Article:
What One Woman Learned About Finance From World Travel
Vanessa's first salary after graduating college was $18,000. It was 2013 and she worked for English as a second language (ESL) in China. ESL provides that salary on top of rent, meals, and your only expected to work a few hours a day. Her personal finance journey has led her to China, the United Kingdom, and Germany.
In China Ms. Wachtmeister began to noticed that different cultures had very different views on money. She currently helps people plan the financial implications of moving abroad with her company Wander Onward and YouTube series.
In China she noticed the lack of real estate owners and that there were serious discrepancies in wages and equality in China. Both at ESL and in her second job marketing at a luxury spa she noticed many of the workers lived in a shared dorm because their immediate families lived far away in neighboring provinces (most sent money home, rather than investing it themselves). In China property ownership is valued as the main wealth-generating technique for the middle class. Those with money focused on making more quickly with their money. One interesting anecdote Vanessa relayed was regarding when Uber came to China in 2014. She said she met many drivers who were bored but wealthy young people in super cars who only drove Uber to meet internationals and practice their English.
"Both my wealthy and working class Chinese peers were natural experts in long-term financial planning. They were willing to sacrifice whatever was necessary to achieve their vision of financial freedom." Vanessa said.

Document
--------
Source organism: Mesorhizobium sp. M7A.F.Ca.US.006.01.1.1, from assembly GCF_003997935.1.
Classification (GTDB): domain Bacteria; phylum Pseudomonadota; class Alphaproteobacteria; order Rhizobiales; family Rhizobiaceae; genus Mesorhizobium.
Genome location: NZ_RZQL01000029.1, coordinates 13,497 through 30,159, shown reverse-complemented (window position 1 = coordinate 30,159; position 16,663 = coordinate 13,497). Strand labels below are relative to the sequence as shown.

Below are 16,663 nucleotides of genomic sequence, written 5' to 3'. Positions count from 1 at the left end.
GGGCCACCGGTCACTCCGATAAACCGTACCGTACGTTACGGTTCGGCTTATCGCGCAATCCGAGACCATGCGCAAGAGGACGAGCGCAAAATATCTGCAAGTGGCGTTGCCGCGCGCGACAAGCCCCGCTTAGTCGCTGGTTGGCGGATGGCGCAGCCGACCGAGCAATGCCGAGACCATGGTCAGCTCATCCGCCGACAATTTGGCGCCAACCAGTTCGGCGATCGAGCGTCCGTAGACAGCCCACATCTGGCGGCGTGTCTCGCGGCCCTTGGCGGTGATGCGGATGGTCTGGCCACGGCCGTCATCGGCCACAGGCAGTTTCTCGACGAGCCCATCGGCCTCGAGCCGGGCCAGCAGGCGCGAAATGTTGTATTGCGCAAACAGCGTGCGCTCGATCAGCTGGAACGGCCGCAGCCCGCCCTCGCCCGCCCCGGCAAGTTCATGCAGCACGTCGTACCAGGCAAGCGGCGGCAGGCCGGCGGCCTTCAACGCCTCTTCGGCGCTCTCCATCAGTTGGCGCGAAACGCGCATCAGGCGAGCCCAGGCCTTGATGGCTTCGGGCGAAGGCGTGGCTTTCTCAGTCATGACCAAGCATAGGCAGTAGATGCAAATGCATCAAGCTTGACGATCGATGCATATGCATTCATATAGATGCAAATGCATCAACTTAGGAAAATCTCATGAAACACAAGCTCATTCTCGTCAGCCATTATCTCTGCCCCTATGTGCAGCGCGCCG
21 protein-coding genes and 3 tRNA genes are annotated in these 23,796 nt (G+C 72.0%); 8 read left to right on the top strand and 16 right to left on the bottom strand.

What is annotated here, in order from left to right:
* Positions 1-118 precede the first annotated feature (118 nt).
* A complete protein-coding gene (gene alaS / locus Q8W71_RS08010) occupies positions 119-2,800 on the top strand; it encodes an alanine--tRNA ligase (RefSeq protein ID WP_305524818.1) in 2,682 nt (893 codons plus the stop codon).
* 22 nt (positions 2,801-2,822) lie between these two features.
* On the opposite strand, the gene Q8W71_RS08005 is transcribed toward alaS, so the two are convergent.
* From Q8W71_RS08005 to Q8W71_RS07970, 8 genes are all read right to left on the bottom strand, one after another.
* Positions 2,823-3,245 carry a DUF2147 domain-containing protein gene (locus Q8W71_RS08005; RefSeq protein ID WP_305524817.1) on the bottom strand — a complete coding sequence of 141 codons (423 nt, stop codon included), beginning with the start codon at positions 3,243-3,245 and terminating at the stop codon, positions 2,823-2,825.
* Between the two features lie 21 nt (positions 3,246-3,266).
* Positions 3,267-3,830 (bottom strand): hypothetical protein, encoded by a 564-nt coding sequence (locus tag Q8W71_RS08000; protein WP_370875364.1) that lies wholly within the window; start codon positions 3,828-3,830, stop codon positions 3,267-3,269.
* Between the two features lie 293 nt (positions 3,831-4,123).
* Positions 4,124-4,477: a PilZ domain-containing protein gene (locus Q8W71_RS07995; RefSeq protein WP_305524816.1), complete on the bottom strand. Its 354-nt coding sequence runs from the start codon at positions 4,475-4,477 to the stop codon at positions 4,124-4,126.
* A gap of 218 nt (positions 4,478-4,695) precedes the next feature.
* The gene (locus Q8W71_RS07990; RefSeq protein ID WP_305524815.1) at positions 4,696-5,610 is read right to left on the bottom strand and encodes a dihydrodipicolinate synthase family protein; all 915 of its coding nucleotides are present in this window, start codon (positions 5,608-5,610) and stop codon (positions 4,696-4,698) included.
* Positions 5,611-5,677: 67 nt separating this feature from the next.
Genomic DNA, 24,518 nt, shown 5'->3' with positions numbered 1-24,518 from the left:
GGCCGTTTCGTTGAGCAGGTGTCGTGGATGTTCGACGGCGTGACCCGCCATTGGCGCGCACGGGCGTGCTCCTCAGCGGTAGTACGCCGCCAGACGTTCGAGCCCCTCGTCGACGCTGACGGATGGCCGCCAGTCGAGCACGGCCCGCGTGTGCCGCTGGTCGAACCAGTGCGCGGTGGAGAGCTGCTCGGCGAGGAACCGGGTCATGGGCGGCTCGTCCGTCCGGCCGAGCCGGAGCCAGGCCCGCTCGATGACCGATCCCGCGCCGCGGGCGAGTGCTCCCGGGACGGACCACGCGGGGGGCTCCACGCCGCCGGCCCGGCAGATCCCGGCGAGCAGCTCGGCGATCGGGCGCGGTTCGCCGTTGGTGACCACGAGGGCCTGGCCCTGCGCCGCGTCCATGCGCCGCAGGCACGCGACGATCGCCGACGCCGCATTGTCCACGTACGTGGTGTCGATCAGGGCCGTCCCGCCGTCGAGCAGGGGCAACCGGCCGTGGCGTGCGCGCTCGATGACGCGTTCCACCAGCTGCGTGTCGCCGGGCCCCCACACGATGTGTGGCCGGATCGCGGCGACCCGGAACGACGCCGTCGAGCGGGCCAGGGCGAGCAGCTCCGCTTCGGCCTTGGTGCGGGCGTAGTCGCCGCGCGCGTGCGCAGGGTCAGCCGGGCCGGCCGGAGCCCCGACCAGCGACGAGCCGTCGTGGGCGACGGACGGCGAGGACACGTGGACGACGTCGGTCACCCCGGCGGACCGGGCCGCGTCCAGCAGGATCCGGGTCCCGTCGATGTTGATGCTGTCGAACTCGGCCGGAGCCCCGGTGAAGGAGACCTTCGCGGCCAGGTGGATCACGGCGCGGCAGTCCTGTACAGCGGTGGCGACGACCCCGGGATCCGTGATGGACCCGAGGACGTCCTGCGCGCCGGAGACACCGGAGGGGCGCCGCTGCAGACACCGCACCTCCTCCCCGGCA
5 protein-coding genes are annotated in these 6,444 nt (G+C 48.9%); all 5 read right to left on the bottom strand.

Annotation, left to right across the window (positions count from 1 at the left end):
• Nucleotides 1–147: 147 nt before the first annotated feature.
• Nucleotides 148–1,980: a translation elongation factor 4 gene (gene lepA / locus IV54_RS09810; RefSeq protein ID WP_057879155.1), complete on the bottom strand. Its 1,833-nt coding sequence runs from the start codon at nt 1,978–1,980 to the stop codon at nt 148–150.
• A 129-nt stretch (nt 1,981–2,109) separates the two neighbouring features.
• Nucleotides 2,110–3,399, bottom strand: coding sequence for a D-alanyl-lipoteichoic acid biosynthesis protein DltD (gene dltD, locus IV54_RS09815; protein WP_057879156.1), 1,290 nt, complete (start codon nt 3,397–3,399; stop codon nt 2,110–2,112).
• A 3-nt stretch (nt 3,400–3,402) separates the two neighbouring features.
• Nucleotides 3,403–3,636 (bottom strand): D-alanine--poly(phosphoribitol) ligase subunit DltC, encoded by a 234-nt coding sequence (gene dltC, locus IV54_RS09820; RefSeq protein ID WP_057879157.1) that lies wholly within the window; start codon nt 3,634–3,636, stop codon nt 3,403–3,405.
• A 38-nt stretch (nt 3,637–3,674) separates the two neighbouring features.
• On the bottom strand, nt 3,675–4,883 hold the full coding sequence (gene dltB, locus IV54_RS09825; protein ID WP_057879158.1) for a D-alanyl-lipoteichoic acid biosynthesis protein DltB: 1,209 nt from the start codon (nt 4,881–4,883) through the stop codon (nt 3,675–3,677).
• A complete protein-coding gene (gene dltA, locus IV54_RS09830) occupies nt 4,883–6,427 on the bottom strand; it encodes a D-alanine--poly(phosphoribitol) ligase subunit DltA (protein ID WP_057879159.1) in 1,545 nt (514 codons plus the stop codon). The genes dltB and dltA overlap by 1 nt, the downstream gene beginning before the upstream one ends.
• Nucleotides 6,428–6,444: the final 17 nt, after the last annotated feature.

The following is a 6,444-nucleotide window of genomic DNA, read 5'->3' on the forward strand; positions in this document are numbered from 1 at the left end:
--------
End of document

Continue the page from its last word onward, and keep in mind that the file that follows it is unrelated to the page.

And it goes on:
Vanessa's next stop was the UK and after attending SOAS University of London in 2016 and graduating with a Masters in Development Studies, her pay increased to £33,000 GBP, or $43,400. She spent 6 years in the U.K. and during that time it became clear that the U.K. is a very savings-poor society. One study found that millions of residents have less than £100 in their savings account, partly due to the cost of living skyrocketing while real wage growth stagnates. Like in China, owning property was considered an important path to wealth generation in the U.K.
The UK uses the Individual Savings Accounts program, which a person can use to save tax-free up to £20,000 per year. There are four types of ISAs: cash ISA, stocks and shares ISA, innovative finance ISA, and the Lifetime ISA. In an ISA, you do not pay tax on the interest earned nor the income or capital gains from investments. In the UK workers are also many time obligated to contribute to their company pension plan.
In February 2020, Venessa moved to Germany. The cost of living in Germany is very affordable with low shelter cost and strong renter protections. It is known as a cash-rich society due to a savings-focused personal finance culture. On average, German households are able to save about 10% of their disposable income (twice as much as the average EU or American household). Germans consider property to be “concrete gold,” or Betongold.
Germany has the second lowest share of homeowners. In German people invest less in real estate or equities and focus on “insurances,” or professional money management programs (these programs guarantee a certain amount of interest by a target date or in case of disability). For pensions, there is a “point-based” retirement insurance in place where the government guarantees qualifying retirees a certain amount of money until that individual passes away.
The overall financial strategy she gleaned from Germany was: hope for the best, but save and prepare for the worst.
Venessa's journey lead her to learn a few tenants to financial success. The first is to control your lifestyle costs (Financial longevity starts by saving at least 10% of your income).
Second, make your money should work for you. Use the concept of compound interest, dollar cost averaging, buying real property, and starting or investing in small businesses to earn passive income.
Also need to have a side hustle to do to ensure you’re not dependent on just one source of income.